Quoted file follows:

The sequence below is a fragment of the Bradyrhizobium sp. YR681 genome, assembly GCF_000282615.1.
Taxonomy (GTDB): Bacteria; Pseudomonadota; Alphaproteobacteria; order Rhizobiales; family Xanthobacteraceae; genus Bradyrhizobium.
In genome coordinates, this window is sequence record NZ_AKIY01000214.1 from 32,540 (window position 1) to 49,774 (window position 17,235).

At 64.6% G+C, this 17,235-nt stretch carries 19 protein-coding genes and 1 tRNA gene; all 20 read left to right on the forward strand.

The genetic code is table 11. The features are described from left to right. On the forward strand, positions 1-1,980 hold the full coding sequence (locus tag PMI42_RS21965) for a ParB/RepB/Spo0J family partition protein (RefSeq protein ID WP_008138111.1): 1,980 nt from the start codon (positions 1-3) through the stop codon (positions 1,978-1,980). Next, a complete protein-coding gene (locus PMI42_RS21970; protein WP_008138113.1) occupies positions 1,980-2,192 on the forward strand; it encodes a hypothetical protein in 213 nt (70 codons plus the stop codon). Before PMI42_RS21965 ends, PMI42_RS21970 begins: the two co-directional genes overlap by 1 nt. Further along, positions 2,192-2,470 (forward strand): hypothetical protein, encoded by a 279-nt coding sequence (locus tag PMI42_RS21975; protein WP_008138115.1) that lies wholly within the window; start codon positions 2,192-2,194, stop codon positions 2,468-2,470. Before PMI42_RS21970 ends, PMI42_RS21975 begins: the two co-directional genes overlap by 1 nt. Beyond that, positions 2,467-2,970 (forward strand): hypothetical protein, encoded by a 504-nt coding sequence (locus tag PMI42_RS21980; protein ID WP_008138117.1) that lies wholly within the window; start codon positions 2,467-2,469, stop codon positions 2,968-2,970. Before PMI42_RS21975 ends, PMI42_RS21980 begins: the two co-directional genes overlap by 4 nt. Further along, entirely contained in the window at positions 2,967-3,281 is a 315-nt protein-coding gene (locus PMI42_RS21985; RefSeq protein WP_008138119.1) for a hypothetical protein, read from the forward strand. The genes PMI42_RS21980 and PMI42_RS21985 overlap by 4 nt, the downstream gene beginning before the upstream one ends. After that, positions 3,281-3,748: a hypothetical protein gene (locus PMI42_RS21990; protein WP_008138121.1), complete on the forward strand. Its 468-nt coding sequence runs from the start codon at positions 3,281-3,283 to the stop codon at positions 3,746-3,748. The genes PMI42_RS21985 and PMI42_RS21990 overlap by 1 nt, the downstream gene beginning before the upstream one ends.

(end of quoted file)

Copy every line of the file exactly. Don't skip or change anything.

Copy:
The sequence below is a fragment of the Bradyrhizobium sp. YR681 genome, assembly GCF_000282615.1.
Taxonomy (GTDB): Bacteria; Pseudomonadota; Alphaproteobacteria; order Rhizobiales; family Xanthobacteraceae; genus Bradyrhizobium.
In genome coordinates, this window is sequence record NZ_AKIY01000214.1 from 32,540 (window position 1) to 49,774 (window position 17,235).

At 64.6% G+C, this 17,235-nt stretch carries 19 protein-coding genes and 1 tRNA gene; all 20 read left to right on the forward strand.

The genetic code is table 11. The features are described from left to right. On the forward strand, positions 1-1,980 hold the full coding sequence (locus tag PMI42_RS21965) for a ParB/RepB/Spo0J family partition protein (RefSeq protein ID WP_008138111.1): 1,980 nt from the start codon (positions 1-3) through the stop codon (positions 1,978-1,980). Next, a complete protein-coding gene (locus PMI42_RS21970; protein WP_008138113.1) occupies positions 1,980-2,192 on the forward strand; it encodes a hypothetical protein in 213 nt (70 codons plus the stop codon). Before PMI42_RS21965 ends, PMI42_RS21970 begins: the two co-directional genes overlap by 1 nt. Further along, positions 2,192-2,470 (forward strand): hypothetical protein, encoded by a 279-nt coding sequence (locus tag PMI42_RS21975; protein WP_008138115.1) that lies wholly within the window; start codon positions 2,192-2,194, stop codon positions 2,468-2,470. Before PMI42_RS21970 ends, PMI42_RS21975 begins: the two co-directional genes overlap by 1 nt. Beyond that, positions 2,467-2,970 (forward strand): hypothetical protein, encoded by a 504-nt coding sequence (locus tag PMI42_RS21980; protein ID WP_008138117.1) that lies wholly within the window; start codon positions 2,467-2,469, stop codon positions 2,968-2,970. Before PMI42_RS21975 ends, PMI42_RS21980 begins: the two co-directional genes overlap by 4 nt. Further along, entirely contained in the window at positions 2,967-3,281 is a 315-nt protein-coding gene (locus PMI42_RS21985; RefSeq protein WP_008138119.1) for a hypothetical protein, read from the forward strand. The genes PMI42_RS21980 and PMI42_RS21985 overlap by 4 nt, the downstream gene beginning before the upstream one ends. After that, positions 3,281-3,748: a hypothetical protein gene (locus PMI42_RS21990; protein WP_008138121.1), complete on the forward strand. Its 468-nt coding sequence runs from the start codon at positions 3,281-3,283 to the stop codon at positions 3,746-3,748. The genes PMI42_RS21985 and PMI42_RS21990 overlap by 1 nt, the downstream gene beginning before the upstream one ends.